Article

Forest carbon offsets in the United States

Authors:
To read the full-text of this research, you can request a copy directly from the authors.

Abstract

carbon weight in trees can be computed from dry weight of tree biomass by dividing by 2 as trees are roughly fifty percent carbon based on dry weight. Carbon weight can then be converted into CO2 weight by multiplying by 3.67, based on the molecular weights of carbon and carbon dioxide. According to Birdsey (1992), 731 million acres of forest ecosystem in the U.S. stores 192.7 billion metric tons of CO2 as organic carbon. Of this total, 31 percent is stored in trees, including stems, limbs, leaves, and roots. The other 59 percent is found in the soil of forest ecosystems. The carbon storage capacity of trees differs by tree species, tree age, geographic location, and management intensity. The annual increase in carbon storage in a well-stocked forest of common commercial tree species in the U.S. varies from 1 to 5 or more metric tons of CO2 per acre per year. Since carbon storage in trees is proportional to tree biomass weight, traditional silvicultural practices intended to increase volume for wood products are compatible with increasing carbon storage capacity of trees. As such, managed stands will store carbon at a faster rate than slower growing natural stands of the same species (Birdsey, 1992). When trees reach maturity and volume growth slows or stops, additional carbon sequestration no longer occurs. Because of the effectiveness of forests as carbon sinks, carbon stored in forests is often accepted as offset credits in carbon emission control systems. Today's carbon market in the U.S. is a developing, voluntary market since there is no national, regulatory greenhouse gas reduction scheme. However, many local, state, and regional systems and registries for reducing greenhouse gas emission exist, including the Regional Greenhouse Gas Initiative in several northeastern states, the Department of Energy National Voluntary Reporting of Greenhouse Gases Program (the 1605(b) program), and the California Climate Action Registry. These systems and registries lead to opportunities for carbon credits from forestry carbon offset programs.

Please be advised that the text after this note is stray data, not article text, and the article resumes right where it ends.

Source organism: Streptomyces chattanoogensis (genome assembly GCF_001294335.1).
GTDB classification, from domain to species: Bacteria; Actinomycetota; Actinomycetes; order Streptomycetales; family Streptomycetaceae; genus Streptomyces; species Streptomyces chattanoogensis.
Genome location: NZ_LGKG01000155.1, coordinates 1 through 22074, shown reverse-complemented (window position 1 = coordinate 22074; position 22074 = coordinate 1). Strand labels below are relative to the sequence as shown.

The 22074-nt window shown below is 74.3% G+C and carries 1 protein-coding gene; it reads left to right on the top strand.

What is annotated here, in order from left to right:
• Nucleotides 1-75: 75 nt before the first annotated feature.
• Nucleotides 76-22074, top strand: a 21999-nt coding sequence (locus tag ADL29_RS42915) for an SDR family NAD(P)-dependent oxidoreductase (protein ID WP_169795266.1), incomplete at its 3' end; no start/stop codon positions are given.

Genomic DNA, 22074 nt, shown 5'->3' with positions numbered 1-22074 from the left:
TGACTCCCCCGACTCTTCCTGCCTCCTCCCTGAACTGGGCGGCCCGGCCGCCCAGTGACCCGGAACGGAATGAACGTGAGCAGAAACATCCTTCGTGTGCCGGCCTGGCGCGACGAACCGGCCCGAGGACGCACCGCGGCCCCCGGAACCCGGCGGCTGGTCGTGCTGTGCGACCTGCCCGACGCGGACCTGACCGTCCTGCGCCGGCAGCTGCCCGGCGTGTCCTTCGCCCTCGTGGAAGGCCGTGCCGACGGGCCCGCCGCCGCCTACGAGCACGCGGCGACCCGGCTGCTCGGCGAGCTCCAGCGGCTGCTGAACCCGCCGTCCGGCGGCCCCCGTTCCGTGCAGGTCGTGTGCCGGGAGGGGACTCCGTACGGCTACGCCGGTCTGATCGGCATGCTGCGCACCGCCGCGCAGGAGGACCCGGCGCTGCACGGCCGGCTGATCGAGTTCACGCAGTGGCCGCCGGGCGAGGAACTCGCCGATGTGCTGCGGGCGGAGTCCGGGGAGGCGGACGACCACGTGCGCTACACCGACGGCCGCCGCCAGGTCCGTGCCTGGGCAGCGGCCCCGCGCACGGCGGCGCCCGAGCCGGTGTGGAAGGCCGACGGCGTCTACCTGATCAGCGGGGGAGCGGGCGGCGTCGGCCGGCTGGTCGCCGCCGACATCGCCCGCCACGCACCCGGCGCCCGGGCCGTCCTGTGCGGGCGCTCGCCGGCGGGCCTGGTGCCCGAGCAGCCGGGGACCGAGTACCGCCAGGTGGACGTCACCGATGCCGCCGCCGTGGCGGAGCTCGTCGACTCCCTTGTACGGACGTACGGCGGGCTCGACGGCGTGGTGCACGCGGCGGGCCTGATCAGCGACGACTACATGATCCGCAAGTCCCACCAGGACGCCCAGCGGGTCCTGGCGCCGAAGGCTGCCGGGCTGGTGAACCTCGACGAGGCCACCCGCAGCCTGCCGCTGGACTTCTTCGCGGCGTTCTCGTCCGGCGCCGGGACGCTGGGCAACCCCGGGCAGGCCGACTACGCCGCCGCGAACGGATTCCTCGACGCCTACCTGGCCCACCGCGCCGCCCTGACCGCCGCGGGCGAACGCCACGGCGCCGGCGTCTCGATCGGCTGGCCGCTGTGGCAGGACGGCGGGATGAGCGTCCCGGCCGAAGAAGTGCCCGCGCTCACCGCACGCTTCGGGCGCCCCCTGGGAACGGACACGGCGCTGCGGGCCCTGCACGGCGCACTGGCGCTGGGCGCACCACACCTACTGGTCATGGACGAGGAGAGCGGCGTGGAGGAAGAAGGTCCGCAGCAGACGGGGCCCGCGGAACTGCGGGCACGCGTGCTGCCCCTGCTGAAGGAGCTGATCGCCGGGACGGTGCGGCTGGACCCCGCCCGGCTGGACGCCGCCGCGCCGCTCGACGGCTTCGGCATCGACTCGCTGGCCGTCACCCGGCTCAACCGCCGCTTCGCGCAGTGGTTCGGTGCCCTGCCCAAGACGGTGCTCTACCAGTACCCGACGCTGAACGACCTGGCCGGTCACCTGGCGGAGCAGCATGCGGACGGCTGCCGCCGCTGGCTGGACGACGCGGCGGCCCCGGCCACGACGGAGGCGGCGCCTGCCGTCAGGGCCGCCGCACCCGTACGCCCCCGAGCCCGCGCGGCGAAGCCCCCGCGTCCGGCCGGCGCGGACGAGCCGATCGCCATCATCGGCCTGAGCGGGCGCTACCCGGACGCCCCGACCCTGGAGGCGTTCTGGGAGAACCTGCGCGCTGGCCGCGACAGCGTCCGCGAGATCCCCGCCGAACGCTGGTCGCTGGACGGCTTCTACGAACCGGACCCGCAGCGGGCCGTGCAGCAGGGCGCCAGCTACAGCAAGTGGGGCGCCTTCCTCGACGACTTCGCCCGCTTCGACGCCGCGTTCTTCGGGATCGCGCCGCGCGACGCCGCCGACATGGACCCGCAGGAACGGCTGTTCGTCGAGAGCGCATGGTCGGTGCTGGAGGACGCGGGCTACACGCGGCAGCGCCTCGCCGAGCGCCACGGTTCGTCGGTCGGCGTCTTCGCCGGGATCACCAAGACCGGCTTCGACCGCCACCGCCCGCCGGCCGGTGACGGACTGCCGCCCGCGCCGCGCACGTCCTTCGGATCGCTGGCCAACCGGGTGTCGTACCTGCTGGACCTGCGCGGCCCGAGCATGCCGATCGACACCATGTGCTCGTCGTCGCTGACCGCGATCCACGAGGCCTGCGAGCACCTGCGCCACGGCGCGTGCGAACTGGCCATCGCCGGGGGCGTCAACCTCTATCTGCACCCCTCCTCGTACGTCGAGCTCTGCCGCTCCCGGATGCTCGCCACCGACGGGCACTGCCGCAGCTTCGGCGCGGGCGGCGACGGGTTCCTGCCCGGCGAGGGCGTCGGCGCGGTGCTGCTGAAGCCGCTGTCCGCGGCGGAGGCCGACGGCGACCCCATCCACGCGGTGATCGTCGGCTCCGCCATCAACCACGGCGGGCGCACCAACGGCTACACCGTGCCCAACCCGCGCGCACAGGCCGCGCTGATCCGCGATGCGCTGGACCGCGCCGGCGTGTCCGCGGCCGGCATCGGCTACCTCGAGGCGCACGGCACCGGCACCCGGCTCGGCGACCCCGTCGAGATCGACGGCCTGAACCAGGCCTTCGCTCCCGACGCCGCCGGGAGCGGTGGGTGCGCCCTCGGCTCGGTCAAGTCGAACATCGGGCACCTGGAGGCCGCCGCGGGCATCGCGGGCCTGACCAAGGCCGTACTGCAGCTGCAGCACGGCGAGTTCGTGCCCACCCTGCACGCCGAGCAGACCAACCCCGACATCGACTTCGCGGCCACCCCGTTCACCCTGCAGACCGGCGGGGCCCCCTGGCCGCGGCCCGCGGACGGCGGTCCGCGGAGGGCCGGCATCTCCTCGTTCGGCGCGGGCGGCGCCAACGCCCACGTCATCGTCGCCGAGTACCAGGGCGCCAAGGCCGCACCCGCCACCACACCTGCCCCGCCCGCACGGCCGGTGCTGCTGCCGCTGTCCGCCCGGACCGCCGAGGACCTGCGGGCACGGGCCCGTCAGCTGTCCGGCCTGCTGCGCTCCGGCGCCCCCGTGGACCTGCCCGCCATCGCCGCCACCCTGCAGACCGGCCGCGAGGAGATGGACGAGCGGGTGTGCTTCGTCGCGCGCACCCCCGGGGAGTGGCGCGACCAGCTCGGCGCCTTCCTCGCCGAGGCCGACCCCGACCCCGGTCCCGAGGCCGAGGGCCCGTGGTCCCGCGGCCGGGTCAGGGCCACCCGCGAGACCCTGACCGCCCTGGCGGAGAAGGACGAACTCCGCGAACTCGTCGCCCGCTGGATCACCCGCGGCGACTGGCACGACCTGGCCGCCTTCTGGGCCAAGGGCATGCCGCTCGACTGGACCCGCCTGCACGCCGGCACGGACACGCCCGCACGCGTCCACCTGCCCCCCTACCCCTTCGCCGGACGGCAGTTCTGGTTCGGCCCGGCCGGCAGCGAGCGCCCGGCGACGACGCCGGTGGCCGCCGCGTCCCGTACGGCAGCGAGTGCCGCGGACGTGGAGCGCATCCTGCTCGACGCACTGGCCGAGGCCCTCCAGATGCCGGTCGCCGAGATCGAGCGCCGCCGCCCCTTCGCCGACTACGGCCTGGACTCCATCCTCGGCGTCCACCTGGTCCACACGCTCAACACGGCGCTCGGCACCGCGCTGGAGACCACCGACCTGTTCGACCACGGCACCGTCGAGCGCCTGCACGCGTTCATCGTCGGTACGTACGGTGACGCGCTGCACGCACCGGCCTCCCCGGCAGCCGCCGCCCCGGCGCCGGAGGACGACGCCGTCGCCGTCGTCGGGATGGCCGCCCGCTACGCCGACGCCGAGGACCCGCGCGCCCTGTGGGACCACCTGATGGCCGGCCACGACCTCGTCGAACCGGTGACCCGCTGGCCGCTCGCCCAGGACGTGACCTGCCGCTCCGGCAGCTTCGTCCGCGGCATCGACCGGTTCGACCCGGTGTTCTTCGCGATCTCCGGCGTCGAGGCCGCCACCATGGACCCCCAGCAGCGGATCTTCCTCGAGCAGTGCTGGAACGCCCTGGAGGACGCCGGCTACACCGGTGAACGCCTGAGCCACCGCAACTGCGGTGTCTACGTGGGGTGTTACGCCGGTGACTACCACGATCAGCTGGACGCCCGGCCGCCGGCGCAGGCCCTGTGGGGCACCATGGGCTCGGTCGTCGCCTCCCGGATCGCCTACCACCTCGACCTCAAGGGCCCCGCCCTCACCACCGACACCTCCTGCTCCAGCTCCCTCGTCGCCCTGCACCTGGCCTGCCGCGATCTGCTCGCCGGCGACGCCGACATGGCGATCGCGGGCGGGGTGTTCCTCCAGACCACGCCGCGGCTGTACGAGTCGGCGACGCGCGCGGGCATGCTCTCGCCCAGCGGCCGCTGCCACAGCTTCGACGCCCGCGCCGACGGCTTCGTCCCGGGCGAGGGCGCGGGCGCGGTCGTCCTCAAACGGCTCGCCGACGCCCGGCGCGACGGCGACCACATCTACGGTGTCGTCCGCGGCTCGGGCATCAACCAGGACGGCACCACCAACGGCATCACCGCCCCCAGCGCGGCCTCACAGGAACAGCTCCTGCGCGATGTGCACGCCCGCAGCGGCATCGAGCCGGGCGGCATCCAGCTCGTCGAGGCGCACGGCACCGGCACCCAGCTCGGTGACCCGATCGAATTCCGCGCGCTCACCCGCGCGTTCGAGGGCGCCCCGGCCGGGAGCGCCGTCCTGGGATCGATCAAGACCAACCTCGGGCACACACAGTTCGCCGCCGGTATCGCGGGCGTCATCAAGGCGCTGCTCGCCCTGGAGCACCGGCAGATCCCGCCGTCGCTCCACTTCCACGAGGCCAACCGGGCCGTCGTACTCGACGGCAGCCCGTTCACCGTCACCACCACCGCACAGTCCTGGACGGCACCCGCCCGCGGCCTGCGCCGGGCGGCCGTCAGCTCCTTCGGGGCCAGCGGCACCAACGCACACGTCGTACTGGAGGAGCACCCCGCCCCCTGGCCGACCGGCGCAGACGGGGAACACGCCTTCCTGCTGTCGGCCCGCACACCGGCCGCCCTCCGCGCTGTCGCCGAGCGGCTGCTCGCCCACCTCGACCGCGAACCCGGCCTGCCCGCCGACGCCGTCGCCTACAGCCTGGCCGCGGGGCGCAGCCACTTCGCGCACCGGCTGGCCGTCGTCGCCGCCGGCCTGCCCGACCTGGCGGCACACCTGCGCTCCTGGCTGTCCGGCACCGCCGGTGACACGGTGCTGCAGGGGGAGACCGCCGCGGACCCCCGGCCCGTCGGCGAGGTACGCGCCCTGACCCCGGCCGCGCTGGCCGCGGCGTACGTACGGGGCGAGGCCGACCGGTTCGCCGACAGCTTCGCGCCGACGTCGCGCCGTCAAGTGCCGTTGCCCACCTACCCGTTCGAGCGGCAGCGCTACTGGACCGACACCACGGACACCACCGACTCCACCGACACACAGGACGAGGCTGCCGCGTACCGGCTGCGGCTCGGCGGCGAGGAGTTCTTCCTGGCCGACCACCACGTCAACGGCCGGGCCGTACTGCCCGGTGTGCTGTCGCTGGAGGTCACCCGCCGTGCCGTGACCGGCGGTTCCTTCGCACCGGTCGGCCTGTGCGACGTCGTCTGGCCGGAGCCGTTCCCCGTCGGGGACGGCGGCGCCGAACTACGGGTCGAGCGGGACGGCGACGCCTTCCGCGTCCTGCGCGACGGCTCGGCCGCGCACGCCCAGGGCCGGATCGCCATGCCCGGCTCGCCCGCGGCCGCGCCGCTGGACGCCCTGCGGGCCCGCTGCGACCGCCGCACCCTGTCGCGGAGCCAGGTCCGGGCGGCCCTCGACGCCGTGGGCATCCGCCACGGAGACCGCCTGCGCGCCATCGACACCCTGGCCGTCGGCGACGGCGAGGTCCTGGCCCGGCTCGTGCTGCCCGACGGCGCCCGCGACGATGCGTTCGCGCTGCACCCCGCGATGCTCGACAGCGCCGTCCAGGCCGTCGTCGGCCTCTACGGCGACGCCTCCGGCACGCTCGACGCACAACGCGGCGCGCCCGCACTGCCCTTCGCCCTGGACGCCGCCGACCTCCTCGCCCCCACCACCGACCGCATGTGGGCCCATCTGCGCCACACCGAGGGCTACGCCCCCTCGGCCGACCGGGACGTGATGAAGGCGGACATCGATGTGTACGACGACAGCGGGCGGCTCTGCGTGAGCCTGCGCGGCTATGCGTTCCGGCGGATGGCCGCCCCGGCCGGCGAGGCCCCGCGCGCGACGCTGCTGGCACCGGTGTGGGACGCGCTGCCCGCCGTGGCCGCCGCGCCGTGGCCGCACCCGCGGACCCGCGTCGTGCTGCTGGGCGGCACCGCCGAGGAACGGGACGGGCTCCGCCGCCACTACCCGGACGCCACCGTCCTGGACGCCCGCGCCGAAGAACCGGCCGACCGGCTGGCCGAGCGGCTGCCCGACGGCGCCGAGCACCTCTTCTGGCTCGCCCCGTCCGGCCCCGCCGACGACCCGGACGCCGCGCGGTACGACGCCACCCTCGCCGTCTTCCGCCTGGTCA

No full-text available

Request Full-text Paper PDF

To read the full-text of this research,
you can request a copy directly from the authors.

ResearchGate has not been able to resolve any citations for this publication.
Carbon Storage and Accumulation in United States Forest Ecosystems. United States Department of Agriculture Forest Service. Northeastern Forest Experiment Station
  • Richard A Birdsey
Richard A. Birdsey, 1992, Carbon Storage and Accumulation in United States Forest Ecosystems. United States Department of Agriculture Forest Service. Northeastern Forest Experiment Station, Radnor, PA General Technical Report W0-59 August 1992.